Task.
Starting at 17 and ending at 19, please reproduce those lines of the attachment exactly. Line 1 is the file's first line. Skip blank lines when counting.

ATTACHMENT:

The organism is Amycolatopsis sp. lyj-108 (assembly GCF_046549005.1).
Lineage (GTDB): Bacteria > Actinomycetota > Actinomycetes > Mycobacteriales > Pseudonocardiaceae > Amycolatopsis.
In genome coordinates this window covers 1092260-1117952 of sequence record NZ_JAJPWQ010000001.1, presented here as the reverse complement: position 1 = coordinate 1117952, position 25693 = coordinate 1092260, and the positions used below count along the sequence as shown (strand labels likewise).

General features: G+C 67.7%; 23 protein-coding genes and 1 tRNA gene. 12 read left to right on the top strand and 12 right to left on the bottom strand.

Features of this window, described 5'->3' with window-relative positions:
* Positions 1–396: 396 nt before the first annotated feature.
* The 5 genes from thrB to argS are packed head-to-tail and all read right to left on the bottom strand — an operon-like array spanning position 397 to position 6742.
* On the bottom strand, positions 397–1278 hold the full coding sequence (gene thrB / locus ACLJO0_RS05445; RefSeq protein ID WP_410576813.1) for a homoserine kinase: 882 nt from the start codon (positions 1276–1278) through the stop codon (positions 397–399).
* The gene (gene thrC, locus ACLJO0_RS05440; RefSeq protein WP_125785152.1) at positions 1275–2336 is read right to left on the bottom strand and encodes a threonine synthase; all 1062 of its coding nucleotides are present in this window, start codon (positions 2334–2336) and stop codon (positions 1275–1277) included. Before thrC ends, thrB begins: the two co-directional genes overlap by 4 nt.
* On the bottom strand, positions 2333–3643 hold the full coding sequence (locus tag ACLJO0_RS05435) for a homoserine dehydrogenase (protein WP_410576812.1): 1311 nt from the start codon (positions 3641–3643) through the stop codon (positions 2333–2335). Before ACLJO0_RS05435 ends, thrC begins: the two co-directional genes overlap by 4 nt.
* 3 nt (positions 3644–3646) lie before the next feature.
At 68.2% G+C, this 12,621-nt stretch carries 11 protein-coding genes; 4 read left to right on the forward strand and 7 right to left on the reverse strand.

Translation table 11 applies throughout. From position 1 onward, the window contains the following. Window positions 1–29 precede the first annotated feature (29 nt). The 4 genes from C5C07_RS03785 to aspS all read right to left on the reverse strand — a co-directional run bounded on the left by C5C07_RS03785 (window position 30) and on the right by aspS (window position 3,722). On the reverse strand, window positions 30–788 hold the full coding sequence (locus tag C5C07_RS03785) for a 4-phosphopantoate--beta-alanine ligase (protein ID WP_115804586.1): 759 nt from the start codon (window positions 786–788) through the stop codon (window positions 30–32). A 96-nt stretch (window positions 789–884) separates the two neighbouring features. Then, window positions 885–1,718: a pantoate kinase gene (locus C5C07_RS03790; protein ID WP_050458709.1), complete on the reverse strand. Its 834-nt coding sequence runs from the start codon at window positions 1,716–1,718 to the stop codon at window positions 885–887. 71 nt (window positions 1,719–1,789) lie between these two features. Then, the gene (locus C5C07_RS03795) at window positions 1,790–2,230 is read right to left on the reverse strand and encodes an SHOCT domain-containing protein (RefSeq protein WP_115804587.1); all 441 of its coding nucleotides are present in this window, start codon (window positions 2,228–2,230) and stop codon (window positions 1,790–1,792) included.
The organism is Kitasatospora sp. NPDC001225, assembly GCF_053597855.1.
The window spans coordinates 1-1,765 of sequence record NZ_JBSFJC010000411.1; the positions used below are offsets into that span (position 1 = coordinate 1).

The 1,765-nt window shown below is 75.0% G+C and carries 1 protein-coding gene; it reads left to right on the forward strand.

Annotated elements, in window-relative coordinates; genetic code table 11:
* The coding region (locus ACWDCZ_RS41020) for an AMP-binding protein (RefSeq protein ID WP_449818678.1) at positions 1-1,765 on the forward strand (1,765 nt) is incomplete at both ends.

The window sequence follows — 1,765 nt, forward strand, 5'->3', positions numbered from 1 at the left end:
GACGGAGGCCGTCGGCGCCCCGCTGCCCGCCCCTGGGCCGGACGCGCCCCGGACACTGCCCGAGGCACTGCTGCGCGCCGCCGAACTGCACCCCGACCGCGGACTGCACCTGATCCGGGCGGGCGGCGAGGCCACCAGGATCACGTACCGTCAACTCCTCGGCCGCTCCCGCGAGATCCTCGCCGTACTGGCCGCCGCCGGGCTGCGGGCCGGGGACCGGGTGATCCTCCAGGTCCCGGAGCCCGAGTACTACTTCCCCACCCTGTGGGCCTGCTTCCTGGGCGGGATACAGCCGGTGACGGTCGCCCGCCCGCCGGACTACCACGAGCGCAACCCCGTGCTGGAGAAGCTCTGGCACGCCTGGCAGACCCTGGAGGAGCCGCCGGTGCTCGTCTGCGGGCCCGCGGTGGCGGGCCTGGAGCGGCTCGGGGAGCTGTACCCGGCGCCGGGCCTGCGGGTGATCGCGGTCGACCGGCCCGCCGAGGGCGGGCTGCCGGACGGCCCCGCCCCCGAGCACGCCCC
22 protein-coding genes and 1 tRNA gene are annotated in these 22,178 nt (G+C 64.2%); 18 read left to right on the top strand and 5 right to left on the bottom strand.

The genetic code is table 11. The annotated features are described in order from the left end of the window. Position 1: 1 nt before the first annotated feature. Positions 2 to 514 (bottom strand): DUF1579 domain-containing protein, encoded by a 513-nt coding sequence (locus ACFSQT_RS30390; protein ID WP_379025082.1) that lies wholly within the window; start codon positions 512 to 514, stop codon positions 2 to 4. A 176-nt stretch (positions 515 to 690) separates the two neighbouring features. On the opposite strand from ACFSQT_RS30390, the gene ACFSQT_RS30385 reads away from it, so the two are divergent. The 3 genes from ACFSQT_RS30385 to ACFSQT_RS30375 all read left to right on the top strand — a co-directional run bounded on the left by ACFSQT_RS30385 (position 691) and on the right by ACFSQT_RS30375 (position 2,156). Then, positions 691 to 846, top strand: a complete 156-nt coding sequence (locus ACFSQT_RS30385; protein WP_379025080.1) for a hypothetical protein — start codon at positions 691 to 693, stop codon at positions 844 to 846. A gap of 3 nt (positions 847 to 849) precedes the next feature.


Annotated elements, in window-relative coordinates; genetic code table 11:
* The coding region (locus ACWDCZ_RS41020) for an AMP-binding protein (RefSeq protein ID WP_449818678.1) at positions 1-1,765 on the forward strand (1,765 nt) is incomplete at both ends.

The window sequence follows — 1,765 nt, forward strand, 5'->3', positions numbered from 1 at the left end: